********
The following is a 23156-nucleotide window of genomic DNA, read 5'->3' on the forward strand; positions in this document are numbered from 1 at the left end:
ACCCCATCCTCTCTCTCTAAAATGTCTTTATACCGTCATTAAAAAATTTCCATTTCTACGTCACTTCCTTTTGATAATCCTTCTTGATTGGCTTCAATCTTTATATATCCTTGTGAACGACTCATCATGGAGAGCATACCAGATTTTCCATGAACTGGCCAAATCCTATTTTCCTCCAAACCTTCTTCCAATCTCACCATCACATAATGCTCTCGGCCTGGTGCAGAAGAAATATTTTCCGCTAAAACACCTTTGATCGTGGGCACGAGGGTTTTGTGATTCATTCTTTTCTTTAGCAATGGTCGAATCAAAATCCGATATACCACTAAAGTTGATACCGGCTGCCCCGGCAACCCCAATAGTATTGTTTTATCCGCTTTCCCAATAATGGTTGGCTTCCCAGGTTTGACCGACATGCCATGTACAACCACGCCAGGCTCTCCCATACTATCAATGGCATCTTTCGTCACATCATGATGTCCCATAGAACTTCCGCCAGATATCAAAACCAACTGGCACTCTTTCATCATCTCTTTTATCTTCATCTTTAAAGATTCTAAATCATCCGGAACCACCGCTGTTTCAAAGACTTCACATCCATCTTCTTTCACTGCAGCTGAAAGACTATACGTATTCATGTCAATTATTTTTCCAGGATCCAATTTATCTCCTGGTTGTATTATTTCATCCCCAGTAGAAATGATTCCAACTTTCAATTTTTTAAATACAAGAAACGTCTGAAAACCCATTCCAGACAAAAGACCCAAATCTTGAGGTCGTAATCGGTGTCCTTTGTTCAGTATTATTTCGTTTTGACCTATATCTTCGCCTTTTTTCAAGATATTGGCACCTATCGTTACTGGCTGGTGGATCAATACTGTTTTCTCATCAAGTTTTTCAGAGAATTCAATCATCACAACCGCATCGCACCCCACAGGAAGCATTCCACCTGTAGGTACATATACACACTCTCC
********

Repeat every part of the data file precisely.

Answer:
The following is a 23156-nucleotide window of genomic DNA, read 5'->3' on the forward strand; positions in this document are numbered from 1 at the left end:
ACCCCATCCTCTCTCTCTAAAATGTCTTTATACCGTCATTAAAAAATTTCCATTTCTACGTCACTTCCTTTTGATAATCCTTCTTGATTGGCTTCAATCTTTATATATCCTTGTGAACGACTCATCATGGAGAGCATACCAGATTTTCCATGAACTGGCCAAATCCTATTTTCCTCCAAACCTTCTTCCAATCTCACCATCACATAATGCTCTCGGCCTGGTGCAGAAGAAATATTTTCCGCTAAAACACCTTTGATCGTGGGCACGAGGGTTTTGTGATTCATTCTTTTCTTTAGCAATGGTCGAATCAAAATCCGATATACCACTAAAGTTGATACCGGCTGCCCCGGCAACCCCAATAGTATTGTTTTATCCGCTTTCCCAATAATGGTTGGCTTCCCAGGTTTGACCGACATGCCATGTACAACCACGCCAGGCTCTCCCATACTATCAATGGCATCTTTCGTCACATCATGATGTCCCATAGAACTTCCGCCAGATATCAAAACCAACTGGCACTCTTTCATCATCTCTTTTATCTTCATCTTTAAAGATTCTAAATCATCCGGAACCACCGCTGTTTCAAAGACTTCACATCCATCTTCTTTCACTGCAGCTGAAAGACTATACGTATTCATGTCAATTATTTTTCCAGGATCCAATTTATCTCCTGGTTGTATTATTTCATCCCCAGTAGAAATGATTCCAACTTTCAATTTTTTAAATACAAGAAACGTCTGAAAACCCATTCCAGACAAAAGACCCAAATCTTGAGGTCGTAATCGGTGTCCTTTGTTCAGTATTATTTCGTTTTGACCTATATCTTCGCCTTTTTTCAAGATATTGGCACCTATCGTTACTGGCTGGTGGATCAATACTGTTTTCTCATCAAGTTTTTCAGAGAATTCAATCATCACAACCGCATCGCACCCCACAGGAAGCATTCCACCTGTAGGTACATATACACACTCTCC